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A Yard Sale for Our Vets



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"...we can't ever forget the brave men and women who have fought to keep our country free."
As the Cub Scout meeting in honor of July 4th drew to a close, the audience stood and reverently sang the Star Spangled Banner. Ike glanced at his mother as the song ended and saw tears shining on her face. He knew they were tears expressing the pride she felt for their country. Ike felt it, too, and wondered what his family could do to show the gratitude they felt for the freedom gained by the signing of the Declaration of Independence.

After they got home, they fixed root beer floats and sat about their sturdy oak table, sipping and spooning while they talked.

"I'd forgotten that Thomas Jefferson had written the Declaration of Independence, but Adams and Benjamin Franklin helped," said Izzy as she poured more of the icy root beer into her glass.

"Yeah," agreed their father. "It's a magnificent document. All of the 13 colonies except for New York approved it, and we can't ever forget the brave men and women who have fought to keep our country free."

"I think we need to do something to show our appreciation for our veterans," Mom chimed in, as she wiped up the spills from the root beer that had fizzed above the glasses.

Ruby Jane had taken a final noisy slurp from her glass. She was holding her pet guinea pig, Brownie. "I know," she said with a wide grin. "I can take Brownie to that big hospital and show him to them. They'd think that he's the cutest little guy they have ever, ever seen."

"Are there any girl veterans?" she asked as she stood on tip-toes to let Brownie peer into the fridge.
"You mean the Veterans Hospital," Dad said. "Good idea, if they let little creatures visit, but I know we can take other things."

"Yeah," Izzy jumped up so quickly she knocked the chair over and sent their dog, Charlie, scurrying to get out of the way. "We can all take something to them. But what?"

Mother had been sitting quietly, listening. "I know. The ladies in church were talking about this last week. One of them has an uncle who is a patient there, and she said they like puzzles, books, notebooks, pens, and things to entertain them. She said they also need personal things like tooth brushes and tooth paste, razors, and lotion."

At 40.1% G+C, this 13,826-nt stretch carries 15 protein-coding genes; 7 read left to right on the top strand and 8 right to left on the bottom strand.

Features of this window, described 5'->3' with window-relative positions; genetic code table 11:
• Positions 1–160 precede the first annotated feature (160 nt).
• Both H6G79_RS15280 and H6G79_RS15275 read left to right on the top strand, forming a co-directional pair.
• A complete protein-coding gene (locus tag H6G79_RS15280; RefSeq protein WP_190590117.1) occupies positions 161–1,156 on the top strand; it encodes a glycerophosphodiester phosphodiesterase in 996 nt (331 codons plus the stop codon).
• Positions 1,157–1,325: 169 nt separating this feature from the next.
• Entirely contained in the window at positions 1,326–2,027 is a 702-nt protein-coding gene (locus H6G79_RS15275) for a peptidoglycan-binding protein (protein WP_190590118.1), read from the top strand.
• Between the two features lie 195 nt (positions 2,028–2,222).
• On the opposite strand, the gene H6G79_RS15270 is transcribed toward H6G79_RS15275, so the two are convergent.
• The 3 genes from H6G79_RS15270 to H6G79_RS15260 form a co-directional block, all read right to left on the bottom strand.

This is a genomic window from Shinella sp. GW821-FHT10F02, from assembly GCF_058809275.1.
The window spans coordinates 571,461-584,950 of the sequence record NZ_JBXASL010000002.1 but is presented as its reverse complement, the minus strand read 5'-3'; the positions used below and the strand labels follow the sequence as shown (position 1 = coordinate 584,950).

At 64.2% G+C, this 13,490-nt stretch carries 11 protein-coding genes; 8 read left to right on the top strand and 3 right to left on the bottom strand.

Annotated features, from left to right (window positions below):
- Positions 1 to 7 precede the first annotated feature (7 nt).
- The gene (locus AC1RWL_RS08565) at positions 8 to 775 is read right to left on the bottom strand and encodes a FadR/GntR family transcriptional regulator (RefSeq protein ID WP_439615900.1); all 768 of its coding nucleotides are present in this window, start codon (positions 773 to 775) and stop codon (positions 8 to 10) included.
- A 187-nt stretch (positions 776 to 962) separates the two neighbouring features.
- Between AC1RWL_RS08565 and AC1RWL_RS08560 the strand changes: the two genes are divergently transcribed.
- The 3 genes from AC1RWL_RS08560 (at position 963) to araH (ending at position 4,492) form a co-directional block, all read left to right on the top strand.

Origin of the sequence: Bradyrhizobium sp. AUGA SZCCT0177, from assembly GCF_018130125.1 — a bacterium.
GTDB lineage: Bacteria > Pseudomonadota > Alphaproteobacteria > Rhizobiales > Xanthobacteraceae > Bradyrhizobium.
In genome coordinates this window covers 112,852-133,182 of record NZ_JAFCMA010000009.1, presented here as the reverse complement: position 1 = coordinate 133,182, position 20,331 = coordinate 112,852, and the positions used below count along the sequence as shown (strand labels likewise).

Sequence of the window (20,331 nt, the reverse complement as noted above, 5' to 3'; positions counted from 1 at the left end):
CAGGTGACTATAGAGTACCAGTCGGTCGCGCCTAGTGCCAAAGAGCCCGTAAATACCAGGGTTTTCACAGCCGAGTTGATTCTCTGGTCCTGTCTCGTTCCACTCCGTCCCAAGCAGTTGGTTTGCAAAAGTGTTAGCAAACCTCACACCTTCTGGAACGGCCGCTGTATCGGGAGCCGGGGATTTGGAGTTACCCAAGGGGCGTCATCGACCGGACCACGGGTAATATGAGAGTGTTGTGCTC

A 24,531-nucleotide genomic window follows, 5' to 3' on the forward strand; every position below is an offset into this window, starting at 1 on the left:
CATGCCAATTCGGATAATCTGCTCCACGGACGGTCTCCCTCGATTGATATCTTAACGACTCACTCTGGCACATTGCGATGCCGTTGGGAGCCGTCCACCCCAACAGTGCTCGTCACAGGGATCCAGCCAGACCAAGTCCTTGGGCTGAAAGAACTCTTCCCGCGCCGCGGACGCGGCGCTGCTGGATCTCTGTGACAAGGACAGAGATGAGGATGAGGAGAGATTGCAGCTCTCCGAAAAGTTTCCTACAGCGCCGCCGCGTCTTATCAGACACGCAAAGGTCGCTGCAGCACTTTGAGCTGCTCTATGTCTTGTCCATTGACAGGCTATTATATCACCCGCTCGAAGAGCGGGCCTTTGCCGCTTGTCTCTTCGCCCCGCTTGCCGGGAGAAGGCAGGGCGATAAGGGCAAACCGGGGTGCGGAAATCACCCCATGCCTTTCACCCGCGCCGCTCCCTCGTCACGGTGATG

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Izzi looked thoughtful. "Cool ideas," she said, "but I just spent all of my allowance, so I can't even go to the Dollar Store."

"I've got some more beads," Ruby Jane said as she twirled across the floor, causing Brownie to squeal in protest. "Are there any girl veterans?" she asked as she stood on tip-toes to let Brownie peer into the fridge.

Mom smiled. "Yes, there are ladies in the hospital who are veterans. You can find out how many and make one of your 'designer' necklaces for each of them."
Ike and Izzi looked puzzled. Charlie, noting their worried look, snuggled between them on the couch and nuzzled Ike's hand.

"I've got a lot of stuff to give away, like my baseball mitt," Ike said, "but I don't think guys in the hospital would like that."

"Yeah," echoed Izzi, "know what you mean. No one would like my dolls and their clothes. I cleaned out my closet and have lots of stuff."

"Perfect," said Mom. "I read a magazine article that told of young people having garage sales to raise money for charity."

"WOW!" shouted Dad. "We can get rid of all of these unneeded things and take what you earn to buy items for the patients in the Veterans Hospital."

Ruby Jane looked doubtful. "Our garage has got too many things in it to set up tables to hold all our stuff."

"A garage sale doesn't need to be in a garage, sweetheart," Mom said, giving Ruby Jane a hug. "Our yard is big enough to hold it there."

"Bingo!" they all shouted.

Izzy looked thoughtful as she brushed her bangs from her eyes. "I like having the sale, buying things for our vets, and visiting them at the VA Hospital, but I also want those who are serving our country to know how much we appreciate them."

"Me too," Ike agreed, looking solemn.

"And I know one way we can do this," Mom explained. "This suggestion is from a gentleman in Seattle, who has started a Gratitude Campaign. He says when you see someone in uniform, place your right hand over your heart, then extend your hand with the palm out to show respect."

"Great idea," Dad said. "Now someone tell me how to sign 'I want a hamburger!'"

Charlie started yapping to show how much he agreed with that idea.

Dear Readers: If you can't take a little gift to a veteran on July 4th, write a letter to someone who is serving our country and say a hearty thanks to them for helping to preserve our freedom.

If you would like to have a story written about you for Nanny's Story Time, send your name and a subject you like. If you are selected, a story will be written about you in the magazine. Send your idea to www.kerncountyfamily@earthlink.net. Please list your subject matter as "Idea for Nanny."
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